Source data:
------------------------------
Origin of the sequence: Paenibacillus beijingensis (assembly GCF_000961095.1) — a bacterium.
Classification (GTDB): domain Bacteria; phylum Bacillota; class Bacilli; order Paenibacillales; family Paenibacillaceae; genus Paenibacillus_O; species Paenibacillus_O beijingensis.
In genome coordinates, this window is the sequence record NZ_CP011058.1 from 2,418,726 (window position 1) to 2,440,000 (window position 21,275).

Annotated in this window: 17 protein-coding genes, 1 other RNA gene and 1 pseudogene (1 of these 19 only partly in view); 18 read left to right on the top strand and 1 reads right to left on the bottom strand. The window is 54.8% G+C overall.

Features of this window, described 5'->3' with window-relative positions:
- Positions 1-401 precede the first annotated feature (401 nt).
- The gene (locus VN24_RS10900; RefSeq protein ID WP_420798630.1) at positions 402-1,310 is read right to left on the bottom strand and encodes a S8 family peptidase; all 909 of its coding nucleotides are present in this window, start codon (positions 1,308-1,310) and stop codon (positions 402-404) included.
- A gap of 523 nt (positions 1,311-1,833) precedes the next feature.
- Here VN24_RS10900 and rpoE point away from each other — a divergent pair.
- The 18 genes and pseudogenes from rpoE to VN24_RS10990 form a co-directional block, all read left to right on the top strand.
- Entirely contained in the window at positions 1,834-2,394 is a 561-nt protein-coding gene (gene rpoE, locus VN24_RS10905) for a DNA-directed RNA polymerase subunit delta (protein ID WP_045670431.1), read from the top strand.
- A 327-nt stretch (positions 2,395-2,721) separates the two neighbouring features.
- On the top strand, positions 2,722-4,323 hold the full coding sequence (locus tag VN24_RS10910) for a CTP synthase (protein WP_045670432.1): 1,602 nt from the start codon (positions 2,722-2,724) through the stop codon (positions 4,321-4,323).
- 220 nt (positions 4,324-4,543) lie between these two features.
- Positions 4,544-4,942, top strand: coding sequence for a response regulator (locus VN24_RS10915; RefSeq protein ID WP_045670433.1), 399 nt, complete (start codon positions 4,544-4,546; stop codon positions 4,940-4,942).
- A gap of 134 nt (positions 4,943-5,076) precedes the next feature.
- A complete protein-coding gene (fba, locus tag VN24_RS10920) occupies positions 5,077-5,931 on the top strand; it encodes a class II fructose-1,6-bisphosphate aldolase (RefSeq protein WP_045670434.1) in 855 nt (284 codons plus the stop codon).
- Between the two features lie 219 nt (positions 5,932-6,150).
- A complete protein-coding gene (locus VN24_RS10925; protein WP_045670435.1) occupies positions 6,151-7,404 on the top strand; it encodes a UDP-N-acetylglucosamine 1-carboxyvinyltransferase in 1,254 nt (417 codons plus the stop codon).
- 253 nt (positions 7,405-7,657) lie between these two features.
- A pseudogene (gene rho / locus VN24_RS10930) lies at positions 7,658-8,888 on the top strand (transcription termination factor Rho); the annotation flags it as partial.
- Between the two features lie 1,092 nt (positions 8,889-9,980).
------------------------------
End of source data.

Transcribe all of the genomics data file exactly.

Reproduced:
Origin of the sequence: Paenibacillus beijingensis (assembly GCF_000961095.1) — a bacterium.
Classification (GTDB): domain Bacteria; phylum Bacillota; class Bacilli; order Paenibacillales; family Paenibacillaceae; genus Paenibacillus_O; species Paenibacillus_O beijingensis.
In genome coordinates, this window is the sequence record NZ_CP011058.1 from 2,418,726 (window position 1) to 2,440,000 (window position 21,275).

Annotated in this window: 17 protein-coding genes, 1 other RNA gene and 1 pseudogene (1 of these 19 only partly in view); 18 read left to right on the top strand and 1 reads right to left on the bottom strand. The window is 54.8% G+C overall.

Features of this window, described 5'->3' with window-relative positions:
- Positions 1-401 precede the first annotated feature (401 nt).
- The gene (locus VN24_RS10900; RefSeq protein ID WP_420798630.1) at positions 402-1,310 is read right to left on the bottom strand and encodes a S8 family peptidase; all 909 of its coding nucleotides are present in this window, start codon (positions 1,308-1,310) and stop codon (positions 402-404) included.
- A gap of 523 nt (positions 1,311-1,833) precedes the next feature.
- Here VN24_RS10900 and rpoE point away from each other — a divergent pair.
- The 18 genes and pseudogenes from rpoE to VN24_RS10990 form a co-directional block, all read left to right on the top strand.
- Entirely contained in the window at positions 1,834-2,394 is a 561-nt protein-coding gene (gene rpoE, locus VN24_RS10905) for a DNA-directed RNA polymerase subunit delta (protein ID WP_045670431.1), read from the top strand.
- A 327-nt stretch (positions 2,395-2,721) separates the two neighbouring features.
- On the top strand, positions 2,722-4,323 hold the full coding sequence (locus tag VN24_RS10910) for a CTP synthase (protein WP_045670432.1): 1,602 nt from the start codon (positions 2,722-2,724) through the stop codon (positions 4,321-4,323).
- 220 nt (positions 4,324-4,543) lie between these two features.
- Positions 4,544-4,942, top strand: coding sequence for a response regulator (locus VN24_RS10915; RefSeq protein ID WP_045670433.1), 399 nt, complete (start codon positions 4,544-4,546; stop codon positions 4,940-4,942).
- A gap of 134 nt (positions 4,943-5,076) precedes the next feature.
- A complete protein-coding gene (fba, locus tag VN24_RS10920) occupies positions 5,077-5,931 on the top strand; it encodes a class II fructose-1,6-bisphosphate aldolase (RefSeq protein WP_045670434.1) in 855 nt (284 codons plus the stop codon).
- Between the two features lie 219 nt (positions 5,932-6,150).
- A complete protein-coding gene (locus VN24_RS10925; protein WP_045670435.1) occupies positions 6,151-7,404 on the top strand; it encodes a UDP-N-acetylglucosamine 1-carboxyvinyltransferase in 1,254 nt (417 codons plus the stop codon).
- 253 nt (positions 7,405-7,657) lie between these two features.
- A pseudogene (gene rho / locus VN24_RS10930) lies at positions 7,658-8,888 on the top strand (transcription termination factor Rho); the annotation flags it as partial.
- Between the two features lie 1,092 nt (positions 8,889-9,980).